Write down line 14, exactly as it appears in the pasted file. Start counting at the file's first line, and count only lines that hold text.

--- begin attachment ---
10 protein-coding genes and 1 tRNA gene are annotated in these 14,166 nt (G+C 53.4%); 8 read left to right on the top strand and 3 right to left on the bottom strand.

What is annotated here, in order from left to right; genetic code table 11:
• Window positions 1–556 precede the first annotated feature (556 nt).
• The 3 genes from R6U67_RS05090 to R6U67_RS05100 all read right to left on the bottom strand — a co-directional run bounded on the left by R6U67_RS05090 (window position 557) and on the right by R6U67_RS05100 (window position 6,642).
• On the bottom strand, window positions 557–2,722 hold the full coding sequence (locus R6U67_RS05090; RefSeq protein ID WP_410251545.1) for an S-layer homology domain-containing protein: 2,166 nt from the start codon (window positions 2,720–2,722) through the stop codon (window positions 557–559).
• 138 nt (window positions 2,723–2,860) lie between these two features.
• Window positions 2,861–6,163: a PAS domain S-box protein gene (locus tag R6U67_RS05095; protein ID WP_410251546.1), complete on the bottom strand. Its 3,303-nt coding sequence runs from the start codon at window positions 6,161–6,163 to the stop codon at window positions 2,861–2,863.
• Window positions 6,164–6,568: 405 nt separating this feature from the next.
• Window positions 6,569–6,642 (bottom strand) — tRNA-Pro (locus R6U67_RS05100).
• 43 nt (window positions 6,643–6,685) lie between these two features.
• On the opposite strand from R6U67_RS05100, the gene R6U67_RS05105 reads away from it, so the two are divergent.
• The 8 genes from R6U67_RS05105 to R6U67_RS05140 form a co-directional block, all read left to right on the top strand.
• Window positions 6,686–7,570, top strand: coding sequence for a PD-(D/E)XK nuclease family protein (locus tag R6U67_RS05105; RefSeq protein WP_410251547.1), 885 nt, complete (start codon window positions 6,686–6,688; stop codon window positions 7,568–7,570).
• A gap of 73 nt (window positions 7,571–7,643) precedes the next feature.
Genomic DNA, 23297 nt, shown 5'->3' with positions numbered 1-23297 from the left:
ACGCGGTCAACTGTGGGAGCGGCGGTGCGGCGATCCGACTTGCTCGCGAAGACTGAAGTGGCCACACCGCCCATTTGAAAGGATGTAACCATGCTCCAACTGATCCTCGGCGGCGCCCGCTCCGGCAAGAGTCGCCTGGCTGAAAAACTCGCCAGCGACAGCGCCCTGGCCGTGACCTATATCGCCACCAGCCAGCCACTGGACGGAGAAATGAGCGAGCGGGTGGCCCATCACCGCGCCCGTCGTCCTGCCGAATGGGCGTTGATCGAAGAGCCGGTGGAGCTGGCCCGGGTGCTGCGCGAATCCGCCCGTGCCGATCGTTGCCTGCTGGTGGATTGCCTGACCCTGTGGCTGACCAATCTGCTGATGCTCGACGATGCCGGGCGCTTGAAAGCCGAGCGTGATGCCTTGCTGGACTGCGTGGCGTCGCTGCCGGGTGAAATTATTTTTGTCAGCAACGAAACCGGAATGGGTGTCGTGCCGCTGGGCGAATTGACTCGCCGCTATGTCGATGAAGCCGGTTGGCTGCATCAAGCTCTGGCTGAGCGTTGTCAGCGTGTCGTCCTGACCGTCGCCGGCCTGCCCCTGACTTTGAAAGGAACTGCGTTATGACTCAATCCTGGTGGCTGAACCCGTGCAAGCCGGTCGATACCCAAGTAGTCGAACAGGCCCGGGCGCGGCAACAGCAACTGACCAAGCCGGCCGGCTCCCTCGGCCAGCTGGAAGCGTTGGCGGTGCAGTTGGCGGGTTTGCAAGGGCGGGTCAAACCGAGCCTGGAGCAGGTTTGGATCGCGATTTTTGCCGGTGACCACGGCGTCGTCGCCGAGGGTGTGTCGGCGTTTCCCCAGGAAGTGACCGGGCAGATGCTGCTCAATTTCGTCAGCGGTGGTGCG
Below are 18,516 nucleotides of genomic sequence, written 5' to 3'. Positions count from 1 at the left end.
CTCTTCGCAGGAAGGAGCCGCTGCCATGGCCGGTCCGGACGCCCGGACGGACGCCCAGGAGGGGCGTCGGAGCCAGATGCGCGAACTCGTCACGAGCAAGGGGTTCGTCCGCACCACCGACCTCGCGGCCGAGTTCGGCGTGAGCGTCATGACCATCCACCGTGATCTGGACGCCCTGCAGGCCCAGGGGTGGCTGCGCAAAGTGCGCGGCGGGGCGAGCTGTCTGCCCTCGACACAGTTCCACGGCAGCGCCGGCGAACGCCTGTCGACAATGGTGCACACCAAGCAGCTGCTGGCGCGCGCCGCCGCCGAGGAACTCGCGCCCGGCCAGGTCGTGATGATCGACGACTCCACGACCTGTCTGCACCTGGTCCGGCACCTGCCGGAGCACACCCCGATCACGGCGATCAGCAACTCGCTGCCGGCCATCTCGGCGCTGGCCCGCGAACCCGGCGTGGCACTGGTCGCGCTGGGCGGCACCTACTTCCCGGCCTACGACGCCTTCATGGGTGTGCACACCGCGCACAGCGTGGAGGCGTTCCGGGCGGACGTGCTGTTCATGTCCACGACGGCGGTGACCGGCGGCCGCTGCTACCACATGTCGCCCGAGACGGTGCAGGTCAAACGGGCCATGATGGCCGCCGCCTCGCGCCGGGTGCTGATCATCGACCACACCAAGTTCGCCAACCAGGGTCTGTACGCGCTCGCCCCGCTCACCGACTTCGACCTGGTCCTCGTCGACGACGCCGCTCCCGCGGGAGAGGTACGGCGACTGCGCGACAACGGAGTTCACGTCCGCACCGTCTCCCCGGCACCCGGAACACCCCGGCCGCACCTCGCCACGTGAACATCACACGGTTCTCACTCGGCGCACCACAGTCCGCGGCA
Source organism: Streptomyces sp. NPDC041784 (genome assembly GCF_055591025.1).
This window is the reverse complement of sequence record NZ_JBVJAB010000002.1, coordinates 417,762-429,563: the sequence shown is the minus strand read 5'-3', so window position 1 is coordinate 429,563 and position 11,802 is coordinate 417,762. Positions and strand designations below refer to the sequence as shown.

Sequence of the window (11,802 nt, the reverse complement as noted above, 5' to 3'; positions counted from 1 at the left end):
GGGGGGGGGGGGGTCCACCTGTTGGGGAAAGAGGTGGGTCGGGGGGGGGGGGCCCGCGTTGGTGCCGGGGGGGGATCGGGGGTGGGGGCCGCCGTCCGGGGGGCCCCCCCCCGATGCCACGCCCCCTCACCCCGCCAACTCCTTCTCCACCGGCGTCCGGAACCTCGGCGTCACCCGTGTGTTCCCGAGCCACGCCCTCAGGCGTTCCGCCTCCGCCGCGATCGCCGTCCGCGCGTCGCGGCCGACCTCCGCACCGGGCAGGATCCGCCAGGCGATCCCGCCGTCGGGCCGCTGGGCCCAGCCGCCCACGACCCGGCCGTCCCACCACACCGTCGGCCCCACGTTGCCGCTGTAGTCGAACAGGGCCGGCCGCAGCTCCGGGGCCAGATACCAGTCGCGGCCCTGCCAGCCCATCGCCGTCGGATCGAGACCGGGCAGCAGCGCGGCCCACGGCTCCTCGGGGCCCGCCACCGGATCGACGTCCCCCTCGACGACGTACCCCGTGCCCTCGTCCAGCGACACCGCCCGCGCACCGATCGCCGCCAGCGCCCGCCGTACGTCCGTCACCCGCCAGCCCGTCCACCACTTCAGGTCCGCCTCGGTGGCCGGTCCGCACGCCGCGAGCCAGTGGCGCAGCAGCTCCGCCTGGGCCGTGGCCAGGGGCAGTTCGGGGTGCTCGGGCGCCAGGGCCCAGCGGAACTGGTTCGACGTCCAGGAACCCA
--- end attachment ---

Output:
• A gap of 73 nt (window positions 7,571–7,643) precedes the next feature.